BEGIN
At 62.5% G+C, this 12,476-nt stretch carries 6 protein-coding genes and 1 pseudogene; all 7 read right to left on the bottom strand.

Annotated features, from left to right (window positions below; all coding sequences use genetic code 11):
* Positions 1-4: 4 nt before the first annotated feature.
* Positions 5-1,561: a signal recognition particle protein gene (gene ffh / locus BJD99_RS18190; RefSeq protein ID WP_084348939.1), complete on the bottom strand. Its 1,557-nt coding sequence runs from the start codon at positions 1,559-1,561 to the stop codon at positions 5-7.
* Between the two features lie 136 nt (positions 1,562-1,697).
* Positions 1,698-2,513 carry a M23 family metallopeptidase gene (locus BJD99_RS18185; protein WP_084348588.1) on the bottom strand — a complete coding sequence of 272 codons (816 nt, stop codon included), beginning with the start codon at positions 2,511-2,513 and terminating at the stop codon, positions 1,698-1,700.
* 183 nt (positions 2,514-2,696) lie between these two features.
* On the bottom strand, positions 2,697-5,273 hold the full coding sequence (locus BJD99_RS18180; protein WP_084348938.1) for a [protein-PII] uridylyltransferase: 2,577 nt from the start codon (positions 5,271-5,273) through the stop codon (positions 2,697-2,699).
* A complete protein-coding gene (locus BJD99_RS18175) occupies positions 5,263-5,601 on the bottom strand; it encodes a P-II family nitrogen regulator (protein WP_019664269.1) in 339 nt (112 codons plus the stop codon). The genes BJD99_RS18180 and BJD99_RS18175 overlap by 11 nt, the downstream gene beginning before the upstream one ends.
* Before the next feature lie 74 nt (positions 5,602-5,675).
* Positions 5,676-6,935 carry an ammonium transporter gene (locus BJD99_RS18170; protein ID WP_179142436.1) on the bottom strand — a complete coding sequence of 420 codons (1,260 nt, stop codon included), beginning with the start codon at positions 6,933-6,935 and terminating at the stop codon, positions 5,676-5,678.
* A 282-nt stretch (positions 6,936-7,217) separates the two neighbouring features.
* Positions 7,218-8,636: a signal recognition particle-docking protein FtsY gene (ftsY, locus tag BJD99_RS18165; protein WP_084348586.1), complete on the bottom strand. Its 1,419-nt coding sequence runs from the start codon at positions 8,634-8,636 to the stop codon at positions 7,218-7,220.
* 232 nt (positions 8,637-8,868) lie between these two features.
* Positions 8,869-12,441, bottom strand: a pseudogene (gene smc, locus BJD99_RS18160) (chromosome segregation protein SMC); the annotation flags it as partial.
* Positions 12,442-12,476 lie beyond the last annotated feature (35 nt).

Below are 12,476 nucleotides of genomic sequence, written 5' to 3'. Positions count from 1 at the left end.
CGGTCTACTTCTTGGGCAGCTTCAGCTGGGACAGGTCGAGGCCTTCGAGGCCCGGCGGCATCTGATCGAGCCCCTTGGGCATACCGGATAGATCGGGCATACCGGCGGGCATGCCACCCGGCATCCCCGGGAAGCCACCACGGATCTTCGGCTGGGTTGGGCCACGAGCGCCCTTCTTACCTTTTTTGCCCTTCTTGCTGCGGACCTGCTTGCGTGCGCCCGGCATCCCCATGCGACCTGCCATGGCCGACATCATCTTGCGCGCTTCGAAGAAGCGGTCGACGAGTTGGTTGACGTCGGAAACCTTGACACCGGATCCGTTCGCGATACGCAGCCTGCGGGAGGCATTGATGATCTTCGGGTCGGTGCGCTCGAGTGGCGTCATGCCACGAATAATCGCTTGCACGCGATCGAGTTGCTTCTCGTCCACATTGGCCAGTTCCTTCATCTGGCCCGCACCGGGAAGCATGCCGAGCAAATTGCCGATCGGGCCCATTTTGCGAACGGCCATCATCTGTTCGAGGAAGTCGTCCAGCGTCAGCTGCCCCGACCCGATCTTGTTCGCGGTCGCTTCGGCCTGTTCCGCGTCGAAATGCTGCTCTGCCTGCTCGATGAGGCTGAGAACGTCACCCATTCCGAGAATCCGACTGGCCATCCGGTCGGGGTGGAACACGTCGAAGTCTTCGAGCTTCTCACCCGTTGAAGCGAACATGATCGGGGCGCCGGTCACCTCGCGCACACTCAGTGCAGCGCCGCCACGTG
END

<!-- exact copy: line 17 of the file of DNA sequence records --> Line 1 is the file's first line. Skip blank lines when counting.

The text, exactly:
Below are 12,476 nucleotides of genomic sequence, written 5' to 3'. Positions count from 1 at the left end.